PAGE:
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Not sure if this would work with bone, but in working with mudshales I wrap those in cling film and poke a few holes, which results in a slower drying process without cracking. 

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You need a higher humidity and slowly decrease overtime I think. A low humidity will dry it quickly. For salts that can accurately control humidity a friend/colleague of mine has info here http://www.mikeware.co.uk/mikeware/New_Chrysotype_Process.html look at table two. 

 

However wrapping in dampish newspaper then towels I think has been mentioned here. Something like that anyway. 

 

@Harry Pristis @Ptychodus04 @jpc will know amongst others. 

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Ptychodus04
1 minute ago, JohnBrewer said:

You need a higher humidity and slowly decrease overtime I think. A low humidity will dry it quickly. For salts that can accurately control humidity a friend/colleague of mine has info here http://www.mikeware.co.uk/mikeware/New_Chrysotype_Process.html look at table two. 

 

However wrapping in dampish newspaper then towels I think has been mentioned here. Something like that anyway. 

 

@Harry Pristis @Ptychodus04 @jpc will know amongst others. 

 

Agreed, lowering the humidity will cause the bone to dry even faster (bad). When I need to dry vertebrate material that is precariously preserved, I wrap it in a damp towel, then wrap that in a dry towel and put the whole thing into a closed cardboard box. This forces the moisture to evaporate very slowly and not cause as much cracking due to differential drying.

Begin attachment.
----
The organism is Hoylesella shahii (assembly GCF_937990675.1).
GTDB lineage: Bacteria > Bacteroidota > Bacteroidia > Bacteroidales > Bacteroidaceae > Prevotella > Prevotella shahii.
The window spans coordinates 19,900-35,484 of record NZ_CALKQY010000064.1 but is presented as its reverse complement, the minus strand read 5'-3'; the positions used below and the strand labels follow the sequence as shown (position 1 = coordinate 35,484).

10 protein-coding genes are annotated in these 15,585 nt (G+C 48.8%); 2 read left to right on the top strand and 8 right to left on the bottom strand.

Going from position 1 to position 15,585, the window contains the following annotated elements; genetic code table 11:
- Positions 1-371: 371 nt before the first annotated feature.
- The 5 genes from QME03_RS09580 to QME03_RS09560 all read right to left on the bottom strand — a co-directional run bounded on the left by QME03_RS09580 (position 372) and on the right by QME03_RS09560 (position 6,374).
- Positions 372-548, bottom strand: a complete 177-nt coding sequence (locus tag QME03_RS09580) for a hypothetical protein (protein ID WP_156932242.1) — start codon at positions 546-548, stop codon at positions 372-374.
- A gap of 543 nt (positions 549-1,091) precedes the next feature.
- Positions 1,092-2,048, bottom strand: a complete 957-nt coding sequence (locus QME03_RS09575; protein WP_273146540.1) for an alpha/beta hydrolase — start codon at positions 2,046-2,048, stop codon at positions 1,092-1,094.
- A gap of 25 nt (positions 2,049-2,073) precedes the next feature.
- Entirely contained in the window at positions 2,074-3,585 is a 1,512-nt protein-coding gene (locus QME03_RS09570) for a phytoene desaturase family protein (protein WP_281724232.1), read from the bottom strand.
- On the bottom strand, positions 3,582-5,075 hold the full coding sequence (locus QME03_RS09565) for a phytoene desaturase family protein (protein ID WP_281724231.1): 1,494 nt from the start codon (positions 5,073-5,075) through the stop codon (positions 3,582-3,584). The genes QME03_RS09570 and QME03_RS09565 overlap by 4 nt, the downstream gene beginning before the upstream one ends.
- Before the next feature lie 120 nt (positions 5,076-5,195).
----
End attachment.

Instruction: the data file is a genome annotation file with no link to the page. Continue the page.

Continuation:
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Harry Pristis

 

I am skeptical about the need for slow-drying of bone.  That may be my bias, though collecting in Florida shouldn't be so very different from other places.  I wash 'em while wet/damp, then let 'em dry as they will (usually in an air-conditioned environment).  I've never experienced "cracking due to differential drying."  Once "dry" (a week, a month, or more), I drive off residual moisture by heating the bone under an infra-red lamp before consolidating the bone with plastic. 

 

 

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Thank everyone for your input as there are some very knowledgeable pieces of advice here. 

 

My intensions are to maintainin a low enough humidity in a storage area. To either prevent further oxidation,  of some pyrite being triggered that I have noticed on the bones,  or at least to slow down the reaction. 

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So, the goal here is to avoid pyrite decay?  And has nothing to do with slowly drying wet bones?  

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33 minutes ago, jpc said:

So, the goal here is to avoid pyrite decay?  And has nothing to do with slowly drying wet bones?  

Yeah I’m confused now :headscratch:

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Part and parcel really @jpc I'm having this bone professionally treated. But not for a while, so just contemplating how to best store it in the meantime. 

IMG_20180329_203748.jpg